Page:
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What Constitutes Good Teaching?
By Shirley Ronkowski   Printer Friendly Version

Students and faculty "know" good teaching when they experience it, but often find it difficult to articulate the specifics of what they experience as good teaching. With access to today's technology any one can get a teaching degree online, but good teachers share common qualities. The many approaches to understanding teaching have been addressed in broad reviews of the research literature on post secondary teaching.

One such review synthesized 31 studies in which students and faculty members specified characteristics important to good teaching (Feldman, 1988). The analysis revealed extensive similarities across studies and between the two groups. In these studies, students and faculty members at the same institutions (universities, four-year colleges, and 2-year colleges) were asked to describe attitudes or practices important to good teaching; some students asked respondents to characterize "best" or "ideal" teachers. Both students and faculty members gave high rankings to the following seven categories (although students placed somewhat more emphasis than faculty on instructor's stimulation of interest and their elocutionary skills). The following phrases from survey questions used by researchers serve to define the seven categories.

Faculty and Students Agree -- Good Teaching Involves:

Sensitivity to, and Concern with, Class Level and Progress:

  • instructor communicates effectively at a level appropriate to studnets' understanding
  • textbook is of appropriate difficulty for the student
  • instructor seems to be concerned with whether students learn the material
  • instructor determines if one student's problem is common to others
  • instructor realizes when students are bored or confused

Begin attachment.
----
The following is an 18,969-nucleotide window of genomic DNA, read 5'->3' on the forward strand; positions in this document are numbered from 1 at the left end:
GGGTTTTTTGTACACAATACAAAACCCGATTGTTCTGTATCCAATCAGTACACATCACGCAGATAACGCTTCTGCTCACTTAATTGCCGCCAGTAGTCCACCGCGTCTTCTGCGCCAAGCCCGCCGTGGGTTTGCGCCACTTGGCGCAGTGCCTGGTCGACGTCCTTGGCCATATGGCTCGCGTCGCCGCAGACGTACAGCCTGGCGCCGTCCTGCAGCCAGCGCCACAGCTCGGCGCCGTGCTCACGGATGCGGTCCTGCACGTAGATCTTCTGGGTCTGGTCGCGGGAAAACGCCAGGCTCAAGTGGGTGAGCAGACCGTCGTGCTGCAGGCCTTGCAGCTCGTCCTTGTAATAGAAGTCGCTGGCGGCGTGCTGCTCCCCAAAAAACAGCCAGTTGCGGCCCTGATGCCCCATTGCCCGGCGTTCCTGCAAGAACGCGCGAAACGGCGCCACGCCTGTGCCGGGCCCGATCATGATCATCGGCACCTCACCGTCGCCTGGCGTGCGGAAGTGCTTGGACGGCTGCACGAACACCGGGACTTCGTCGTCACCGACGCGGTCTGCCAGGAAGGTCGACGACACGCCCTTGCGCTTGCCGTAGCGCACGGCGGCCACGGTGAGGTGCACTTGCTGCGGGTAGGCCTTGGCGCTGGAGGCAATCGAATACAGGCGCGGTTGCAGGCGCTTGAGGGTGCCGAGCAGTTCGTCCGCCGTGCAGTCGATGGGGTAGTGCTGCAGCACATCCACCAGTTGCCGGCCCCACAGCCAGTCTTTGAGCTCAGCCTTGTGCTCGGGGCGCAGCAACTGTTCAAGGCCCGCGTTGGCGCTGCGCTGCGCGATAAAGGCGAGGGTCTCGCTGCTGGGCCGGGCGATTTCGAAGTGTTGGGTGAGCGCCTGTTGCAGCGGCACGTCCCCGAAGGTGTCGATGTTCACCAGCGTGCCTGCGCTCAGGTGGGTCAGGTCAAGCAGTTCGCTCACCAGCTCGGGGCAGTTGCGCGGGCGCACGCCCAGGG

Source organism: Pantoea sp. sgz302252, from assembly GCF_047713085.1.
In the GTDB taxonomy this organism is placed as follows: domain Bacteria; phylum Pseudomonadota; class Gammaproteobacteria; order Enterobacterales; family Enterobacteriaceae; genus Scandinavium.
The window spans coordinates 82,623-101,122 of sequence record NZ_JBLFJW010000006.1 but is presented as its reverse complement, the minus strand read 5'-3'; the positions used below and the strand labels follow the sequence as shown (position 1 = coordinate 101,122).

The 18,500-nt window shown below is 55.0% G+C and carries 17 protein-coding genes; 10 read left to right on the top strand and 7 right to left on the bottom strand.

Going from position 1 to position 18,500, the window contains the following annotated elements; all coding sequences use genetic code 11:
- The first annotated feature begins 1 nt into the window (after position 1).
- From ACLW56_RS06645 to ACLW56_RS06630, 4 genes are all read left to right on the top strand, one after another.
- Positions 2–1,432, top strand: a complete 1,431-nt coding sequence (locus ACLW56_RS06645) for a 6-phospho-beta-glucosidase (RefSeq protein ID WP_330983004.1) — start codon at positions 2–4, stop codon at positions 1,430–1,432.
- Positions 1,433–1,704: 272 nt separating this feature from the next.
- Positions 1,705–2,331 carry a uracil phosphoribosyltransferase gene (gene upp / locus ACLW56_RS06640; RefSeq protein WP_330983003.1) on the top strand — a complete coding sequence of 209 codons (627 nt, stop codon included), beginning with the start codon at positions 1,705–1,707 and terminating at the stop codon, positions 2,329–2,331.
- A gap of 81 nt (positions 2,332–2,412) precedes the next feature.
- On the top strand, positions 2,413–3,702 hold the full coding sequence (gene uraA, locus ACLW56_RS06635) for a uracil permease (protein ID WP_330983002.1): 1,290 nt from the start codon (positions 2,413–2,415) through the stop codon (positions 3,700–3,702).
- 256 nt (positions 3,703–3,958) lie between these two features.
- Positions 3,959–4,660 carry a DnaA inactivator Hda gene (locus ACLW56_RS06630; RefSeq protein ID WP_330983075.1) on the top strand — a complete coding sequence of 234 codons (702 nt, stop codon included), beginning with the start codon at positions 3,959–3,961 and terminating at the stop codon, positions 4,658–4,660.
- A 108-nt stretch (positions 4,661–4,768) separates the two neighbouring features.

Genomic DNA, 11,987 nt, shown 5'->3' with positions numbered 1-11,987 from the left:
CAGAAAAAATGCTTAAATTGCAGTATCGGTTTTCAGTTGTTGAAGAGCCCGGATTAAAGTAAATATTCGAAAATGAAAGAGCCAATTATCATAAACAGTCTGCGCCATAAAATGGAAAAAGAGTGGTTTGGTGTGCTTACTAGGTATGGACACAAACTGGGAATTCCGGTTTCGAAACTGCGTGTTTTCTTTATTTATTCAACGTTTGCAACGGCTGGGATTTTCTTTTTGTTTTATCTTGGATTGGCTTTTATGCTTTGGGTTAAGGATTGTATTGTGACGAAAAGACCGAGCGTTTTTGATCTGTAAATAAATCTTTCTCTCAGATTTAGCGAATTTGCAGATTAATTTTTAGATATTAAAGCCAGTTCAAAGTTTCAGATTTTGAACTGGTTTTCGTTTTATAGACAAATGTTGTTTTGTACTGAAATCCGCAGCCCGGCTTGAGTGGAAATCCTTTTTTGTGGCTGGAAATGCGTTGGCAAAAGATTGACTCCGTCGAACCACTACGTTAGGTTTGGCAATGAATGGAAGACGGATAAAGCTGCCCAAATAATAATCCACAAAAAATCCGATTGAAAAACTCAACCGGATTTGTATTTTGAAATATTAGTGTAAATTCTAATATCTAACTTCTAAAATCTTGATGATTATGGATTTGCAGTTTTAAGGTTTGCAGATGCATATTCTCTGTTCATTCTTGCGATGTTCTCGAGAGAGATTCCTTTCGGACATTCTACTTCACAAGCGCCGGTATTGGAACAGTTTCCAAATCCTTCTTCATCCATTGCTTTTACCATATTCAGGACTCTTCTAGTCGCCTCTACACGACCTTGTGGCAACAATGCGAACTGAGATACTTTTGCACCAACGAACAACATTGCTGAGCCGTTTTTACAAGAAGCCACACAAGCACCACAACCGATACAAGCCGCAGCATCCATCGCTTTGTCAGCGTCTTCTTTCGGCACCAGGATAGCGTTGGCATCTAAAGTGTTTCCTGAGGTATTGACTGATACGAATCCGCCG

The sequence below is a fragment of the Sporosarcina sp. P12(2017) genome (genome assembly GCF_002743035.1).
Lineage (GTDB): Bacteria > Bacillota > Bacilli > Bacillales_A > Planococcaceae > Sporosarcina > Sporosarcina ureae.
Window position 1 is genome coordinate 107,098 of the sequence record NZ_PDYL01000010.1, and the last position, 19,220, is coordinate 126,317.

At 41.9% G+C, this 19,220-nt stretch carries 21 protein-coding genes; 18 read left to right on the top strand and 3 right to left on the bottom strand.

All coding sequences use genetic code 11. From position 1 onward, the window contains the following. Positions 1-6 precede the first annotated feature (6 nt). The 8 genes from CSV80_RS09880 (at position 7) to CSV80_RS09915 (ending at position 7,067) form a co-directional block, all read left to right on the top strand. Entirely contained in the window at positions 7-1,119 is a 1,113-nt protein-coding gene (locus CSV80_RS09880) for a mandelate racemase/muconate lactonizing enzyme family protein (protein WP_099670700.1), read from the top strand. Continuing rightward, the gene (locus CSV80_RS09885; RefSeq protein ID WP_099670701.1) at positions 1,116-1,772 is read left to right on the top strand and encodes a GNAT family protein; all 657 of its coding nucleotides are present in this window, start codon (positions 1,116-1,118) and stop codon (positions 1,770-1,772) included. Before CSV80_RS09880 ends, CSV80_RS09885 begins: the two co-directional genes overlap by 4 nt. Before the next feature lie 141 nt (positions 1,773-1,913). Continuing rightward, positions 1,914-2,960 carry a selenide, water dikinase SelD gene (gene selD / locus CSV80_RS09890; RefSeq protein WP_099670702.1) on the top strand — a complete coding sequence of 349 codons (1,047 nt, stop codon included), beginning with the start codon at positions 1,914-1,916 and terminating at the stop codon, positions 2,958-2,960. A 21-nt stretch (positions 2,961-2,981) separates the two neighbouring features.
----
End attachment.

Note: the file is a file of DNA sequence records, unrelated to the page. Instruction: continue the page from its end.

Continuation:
Preparation; Organization of the Course:

  • instructor is well prepared for class
  • instructor organizes the course in a logical manner
  • the course organization assists students in developing basic concepts
  • new information is presented logically, and is related to ideas already introduced
  • students perceive the instructor as well-organized
  • lectures are easy to outline

Knowledge of the Subject:

  • instructor demonstrates comprehensive knowledge of his/her subject
  • instructor knows the current research and literature in his/her field
  • instructor knows his/her field of specialization very well

Enthusiasm (for Subject or for Teaching):

  • instructor seems interested in teaching the course
  • instructor's ability to convey interest and enthusiasm for subject matter
  • instructor is dynamic and energetic

Clarity and Understandableness:

  • instructor explains clearly and attempts to answer all questions
  • students are able to follow and understand class lectures/presentations
  • instructor relates concepts in a systematic manner that helps understanding
  • instructor uses well chosen examples to clarify points
  • instructor summarizes major points
  • instructor interprets abstract ideas and theories clearly

Availability and Helpfulness:

  • instructor encourages students to see him/her if in difficulty
  • instructor is readily available to students outside class for consultation
  • instructor has rapport with students
  • special 'group help' sessions are provided for students who need it
  • instructor is conscientious in keeping appointments with students
  • instructor is willing to give personal assistance

Impartial Evaluation of Students; Quality of Examinations:

  • concepts emphasized in class are those emphasized in exams
  • exams cover material on which students expect to be tested
  • exams require student to do more than recall factual information
  • exams allow student to adequately demonstrate what was learned in the course
  • exams require synthesis of various parts of the course
  • the instructor tells students how they will be evaluated in the course
  • grades are based on a fair balance of course requirements and content
  • students are satisfied with the way they have been evaluated
  • students are quizzed frequently
  • instructor announces tests and quizzes in advance
  • instructor uses more than one type of evaluation device

These phrases could be useful in putting together a mid-term course evaluation while there's still time to make improvements. Collecting feedback at the end of the course is useful as feedback and for evaluation, but mid-term evaluations often are more useful in improving instruction.

Reference: Feldman, K.A. (1988) "Effective College Teaching from the Students' and Facultys' View: matched or mismatched priorities?" Research in Higher Education . 28 (4). 291-344.

*Taken from Instructional News. Dr. Shirley Ronkowski (ed.) Instructional Development. University of California Santa Barbara. Fall, 1993.


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